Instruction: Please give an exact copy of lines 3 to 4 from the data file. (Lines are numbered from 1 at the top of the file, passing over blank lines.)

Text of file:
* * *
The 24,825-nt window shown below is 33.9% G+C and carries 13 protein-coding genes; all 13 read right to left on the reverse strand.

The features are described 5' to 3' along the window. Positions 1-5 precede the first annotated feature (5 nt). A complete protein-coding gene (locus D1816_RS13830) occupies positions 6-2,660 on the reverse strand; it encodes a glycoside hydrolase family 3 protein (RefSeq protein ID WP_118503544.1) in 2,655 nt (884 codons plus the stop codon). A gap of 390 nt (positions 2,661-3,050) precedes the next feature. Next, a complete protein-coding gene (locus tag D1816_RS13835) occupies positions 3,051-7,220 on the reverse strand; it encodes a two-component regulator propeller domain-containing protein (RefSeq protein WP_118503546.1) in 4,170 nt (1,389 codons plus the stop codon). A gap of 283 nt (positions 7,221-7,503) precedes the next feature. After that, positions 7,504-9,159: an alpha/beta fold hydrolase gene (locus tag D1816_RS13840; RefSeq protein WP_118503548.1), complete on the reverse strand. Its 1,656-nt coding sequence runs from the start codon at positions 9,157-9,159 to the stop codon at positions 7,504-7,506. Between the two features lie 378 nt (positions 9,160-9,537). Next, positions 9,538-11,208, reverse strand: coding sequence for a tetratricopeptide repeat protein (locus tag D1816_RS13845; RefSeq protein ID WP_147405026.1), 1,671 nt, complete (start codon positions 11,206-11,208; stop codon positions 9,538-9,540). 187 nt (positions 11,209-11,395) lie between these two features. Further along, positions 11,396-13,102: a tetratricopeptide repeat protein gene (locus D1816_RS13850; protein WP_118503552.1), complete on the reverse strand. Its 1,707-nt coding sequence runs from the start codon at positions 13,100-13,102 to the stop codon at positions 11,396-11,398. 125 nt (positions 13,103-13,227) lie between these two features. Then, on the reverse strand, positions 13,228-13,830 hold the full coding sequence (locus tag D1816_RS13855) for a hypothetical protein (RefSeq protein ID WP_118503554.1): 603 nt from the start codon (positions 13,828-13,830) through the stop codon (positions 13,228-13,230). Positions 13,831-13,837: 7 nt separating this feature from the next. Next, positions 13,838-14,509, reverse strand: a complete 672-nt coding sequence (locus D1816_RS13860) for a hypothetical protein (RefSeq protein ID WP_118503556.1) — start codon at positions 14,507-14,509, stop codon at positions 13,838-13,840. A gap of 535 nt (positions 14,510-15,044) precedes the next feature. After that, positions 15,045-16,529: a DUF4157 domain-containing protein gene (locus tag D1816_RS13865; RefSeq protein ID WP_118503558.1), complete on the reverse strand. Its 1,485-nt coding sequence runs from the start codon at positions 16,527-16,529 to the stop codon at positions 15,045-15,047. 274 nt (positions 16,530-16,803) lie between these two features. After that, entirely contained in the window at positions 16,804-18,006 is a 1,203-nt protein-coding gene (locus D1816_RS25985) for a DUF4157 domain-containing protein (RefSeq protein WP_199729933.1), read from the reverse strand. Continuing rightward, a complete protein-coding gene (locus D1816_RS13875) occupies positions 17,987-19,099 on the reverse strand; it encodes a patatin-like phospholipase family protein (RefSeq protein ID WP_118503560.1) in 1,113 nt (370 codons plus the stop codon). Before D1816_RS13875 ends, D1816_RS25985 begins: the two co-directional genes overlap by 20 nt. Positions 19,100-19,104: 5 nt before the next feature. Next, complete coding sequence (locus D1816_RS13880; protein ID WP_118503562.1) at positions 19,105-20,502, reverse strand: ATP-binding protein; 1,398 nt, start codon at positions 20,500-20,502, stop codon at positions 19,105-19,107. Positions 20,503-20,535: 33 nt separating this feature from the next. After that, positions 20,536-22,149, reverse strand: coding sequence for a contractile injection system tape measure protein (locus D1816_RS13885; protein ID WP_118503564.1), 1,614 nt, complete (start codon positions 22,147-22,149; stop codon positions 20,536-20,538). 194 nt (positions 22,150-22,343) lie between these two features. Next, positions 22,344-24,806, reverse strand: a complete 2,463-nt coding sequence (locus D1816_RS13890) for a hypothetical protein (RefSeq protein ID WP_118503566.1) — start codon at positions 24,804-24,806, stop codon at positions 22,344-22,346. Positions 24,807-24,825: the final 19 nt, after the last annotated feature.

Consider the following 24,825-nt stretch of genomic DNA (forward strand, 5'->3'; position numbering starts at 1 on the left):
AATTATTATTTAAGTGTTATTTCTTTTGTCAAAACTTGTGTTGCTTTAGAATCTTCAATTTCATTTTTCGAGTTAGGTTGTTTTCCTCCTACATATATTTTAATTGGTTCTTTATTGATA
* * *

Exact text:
Consider the following 24,825-nt stretch of genomic DNA (forward strand, 5'->3'; position numbering starts at 1 on the left):
AATTATTATTTAAGTGTTATTTCTTTTGTCAAAACTTGTGTTGCTTTAGAATCTTCAATTTCATTTTTCGAGTTAGGTTGTTTTCCTCCTACATATATTTTAATTGGTTCTTTATTGATA